However, there are many reasons why we cannot discredit inequality of income. As Dabla-Norris, Kochhar, Suphaphiphat, Ricka and Tsounta (2015) argue, income distribution matters for economic growth because income inequality affects economic growth and its sustainability negatively. As they argue “If the income share of the top 20 percent increases by 1 percentage point, GDP growth is actually 0,08 percentage point lower in the following five years, suggesting that the benefits do not trickle down. Instead a similar increase in the income share of the bottom 20 percent (the poor) is associated with 0.38 percentage point higher growth”. Therefore, the argument that rich people with more money contribute more to economic growth than poor people with more money can be neglected.

Furthermore, some correlations with inequality show us as well that it really matters. Inequality of income correlates with higher unemployment, lower average health, higher crime, lower social mobility, weaker property rights, more social unrest, fragile democracies and higher poverty and a lower contribution of economy growth to poverty reduction. Although, correlation does not imply causation, the relation between inequality and social problems are obvious. For example, in the US or the UK, where top 20% earn seven or eight times more than bottom 20%, all measures that was mentioned here before are worse-off than in countries like Sweden or Japan, where top 20% and bottom 20% income differences are 2 or 3 times. (Ravenhill, 2013).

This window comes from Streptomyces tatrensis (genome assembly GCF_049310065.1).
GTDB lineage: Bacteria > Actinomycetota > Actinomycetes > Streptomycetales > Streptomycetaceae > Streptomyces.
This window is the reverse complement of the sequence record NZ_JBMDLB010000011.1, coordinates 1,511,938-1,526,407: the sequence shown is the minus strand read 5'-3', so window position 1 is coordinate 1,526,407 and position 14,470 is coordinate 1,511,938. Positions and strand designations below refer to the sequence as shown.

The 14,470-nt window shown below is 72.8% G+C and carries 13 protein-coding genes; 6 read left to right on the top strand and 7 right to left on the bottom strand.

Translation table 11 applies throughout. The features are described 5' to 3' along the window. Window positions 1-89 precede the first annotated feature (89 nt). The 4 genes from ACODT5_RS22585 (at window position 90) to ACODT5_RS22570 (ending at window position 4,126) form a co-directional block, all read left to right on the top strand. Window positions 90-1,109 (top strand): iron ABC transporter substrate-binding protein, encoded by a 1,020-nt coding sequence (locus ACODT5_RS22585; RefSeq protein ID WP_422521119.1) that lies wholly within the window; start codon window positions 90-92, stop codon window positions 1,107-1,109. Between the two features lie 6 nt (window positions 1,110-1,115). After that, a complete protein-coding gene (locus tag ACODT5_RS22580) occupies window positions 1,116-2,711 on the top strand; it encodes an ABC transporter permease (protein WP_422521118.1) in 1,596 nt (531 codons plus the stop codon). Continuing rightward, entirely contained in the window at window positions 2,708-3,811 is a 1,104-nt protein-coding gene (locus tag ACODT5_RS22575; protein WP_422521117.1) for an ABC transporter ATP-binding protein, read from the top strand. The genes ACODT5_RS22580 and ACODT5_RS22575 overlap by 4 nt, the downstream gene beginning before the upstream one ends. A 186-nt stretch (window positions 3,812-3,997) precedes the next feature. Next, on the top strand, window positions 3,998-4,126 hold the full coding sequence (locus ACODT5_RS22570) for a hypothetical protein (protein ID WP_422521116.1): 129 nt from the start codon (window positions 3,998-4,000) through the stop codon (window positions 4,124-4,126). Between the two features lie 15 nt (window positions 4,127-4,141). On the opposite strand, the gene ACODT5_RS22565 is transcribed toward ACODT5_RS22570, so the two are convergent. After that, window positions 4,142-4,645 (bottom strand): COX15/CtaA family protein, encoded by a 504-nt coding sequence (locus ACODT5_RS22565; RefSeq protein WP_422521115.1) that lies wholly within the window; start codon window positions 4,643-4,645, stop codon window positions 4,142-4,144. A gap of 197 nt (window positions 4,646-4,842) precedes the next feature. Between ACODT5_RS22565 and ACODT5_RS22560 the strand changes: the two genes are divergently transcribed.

But, is it global or national issue? Who should take responsibility for it? Well, some people would say that it is national problem. The reason is that “1% of population owns half of world’s wealth” is just a number which do not have “addressee” because there is no global government and no global civil society (Milanovic, 2006). However, there are some other people who argue that inequality is a global issue. Their argument is that global inequality is the same ethical issue as poverty. As Singer (2004) argues, distributional justice within a nation and in the world as a whole is the same thing from ethical perspective. Also, thinking about all the crimes, instabilities and all that terrible things that are caused due to inequality, it’s not hard to imagine how one’s country problems would affect another’s one in such connected world.